Here it is again… another year has rolled around… and we are celebrating the winter solstice. Although it officially happened here at 12:30 a.m. this morning, I attended a solstice celebration last evening. It is unseasonably warm here in Maryland and it was 60 degrees F last night, so for the first time I can remember in years, we weren’t bundled in scarves, heavy coats, long johns, gloves and hats.
This is the shortest day of the year and the longest night. From this day until the first of January is a time for reflection and repose, as well as celebration. Although the Winter Solstice marks Midwinter, from now on the days become longer, though barely noticeable at first. I am rejoicing at the thought. The newscaster said today that in Alaska, theirs was definitely the longest night with only about four hours of sunlight—I don’t know where that is in Alaska, however I am glad I am not there.
Literally translated from Latin solstice means “sun stands still.” During this longest night and shortest day, the sun is farthest from the Northern Hemisphere. Throughout history, people have recognized this day on the calendar as a turning point, when the sun reemerges and each day becomes a little longer. The Winter Solstice is considered the birthday of the unconquered sun and the moment of new beginnings.
Ancient rituals of the solstice were festive affairs. Often they were celebrated with days of feasting, colorful costumes, music and dancing. Huge bonfires were built and burned believing it would encourage the invisible sun to return to warm the cold earth. It is difficult for us to fathom the true depths of winter as our ancestors did, they constantly felt the need to preserve light and to ensure the return of the sun.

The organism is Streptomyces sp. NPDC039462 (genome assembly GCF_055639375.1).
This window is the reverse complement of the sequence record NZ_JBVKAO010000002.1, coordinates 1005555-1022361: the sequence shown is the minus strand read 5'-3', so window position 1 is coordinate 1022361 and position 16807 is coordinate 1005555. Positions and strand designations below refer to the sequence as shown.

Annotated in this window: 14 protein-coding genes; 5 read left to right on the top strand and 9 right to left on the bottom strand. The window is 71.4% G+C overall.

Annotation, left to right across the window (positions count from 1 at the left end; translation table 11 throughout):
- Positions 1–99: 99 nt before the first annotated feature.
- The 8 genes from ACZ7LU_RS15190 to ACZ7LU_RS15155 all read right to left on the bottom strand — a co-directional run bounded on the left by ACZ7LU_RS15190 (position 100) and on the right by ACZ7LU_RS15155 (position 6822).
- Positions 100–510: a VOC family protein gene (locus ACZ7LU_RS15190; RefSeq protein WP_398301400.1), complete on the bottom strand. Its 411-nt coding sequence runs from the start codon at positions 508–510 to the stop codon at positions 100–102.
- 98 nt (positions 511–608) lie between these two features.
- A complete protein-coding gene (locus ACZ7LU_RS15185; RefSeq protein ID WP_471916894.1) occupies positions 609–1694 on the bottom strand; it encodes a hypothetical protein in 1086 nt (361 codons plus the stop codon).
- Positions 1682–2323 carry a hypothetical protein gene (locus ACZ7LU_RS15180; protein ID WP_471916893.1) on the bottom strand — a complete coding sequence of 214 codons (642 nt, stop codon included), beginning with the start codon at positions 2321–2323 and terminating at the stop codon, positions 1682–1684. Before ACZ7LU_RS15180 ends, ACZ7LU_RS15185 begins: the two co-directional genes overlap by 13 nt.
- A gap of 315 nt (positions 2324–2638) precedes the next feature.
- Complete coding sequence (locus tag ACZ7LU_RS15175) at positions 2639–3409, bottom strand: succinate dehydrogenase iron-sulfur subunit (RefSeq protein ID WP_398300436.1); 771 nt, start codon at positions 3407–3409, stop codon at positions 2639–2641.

Meanwhile, we are gearing up for the holidays and a new year. I have been baking and keeping the stove going and decorating the house with greenery. And I have one more favorite book to tell you about if you want a holiday gift for a gardener. I had the great pleasure of finally meeting Jo Ann and Jigs Gardner this past spring, when we presented at the Ozark Folk Center. I own all six of their books and the more recent, Gardens of Use and Delight (Fulcrum, 2002) is a lovely read, packed full of useful information and garden stories from their many years of experience. They are an amazing and fun couple to hang out with and I admire their dedication and perseverance in all of their years of gardening experience.
Rosalind Creasy’s testimonial on the back cover sums it up nicely, “As I read Gardens of Use and Delight, I was struck by its authenticity, springing as it does from two people who are in direct contact with their piece of soil… Their thirty years of hard-won garden wisdom is a treasure for anyone cultivating the edible and non-edible gifts of the garden.”
The book is divided into three parts: Part One—The Whole; Part Two—The Gardens; and Part Three—The Integrated Landscape—Practice and Philosphy. In the first part, they discuss the farm as it was and what it is today and how their vision became a reality. The Gardens vary from a kitchen garden, an herb garden, fruit garden, a rose garden, natural garden to containers. And the third part contains everything from a growing guide, seed saving, composting, maintaining, harvesting and more. There are recipes for the kitchen, as well as crafts and herbal products. The watercolors by Elayne Sears add the perfect touch to this lively and informative garden tome and I highly recommend Gardens of Use and Delight. This would be a great gift for a gardener to wile away the winter hours indoors, while awaiting the spring, longer days and gardens to come.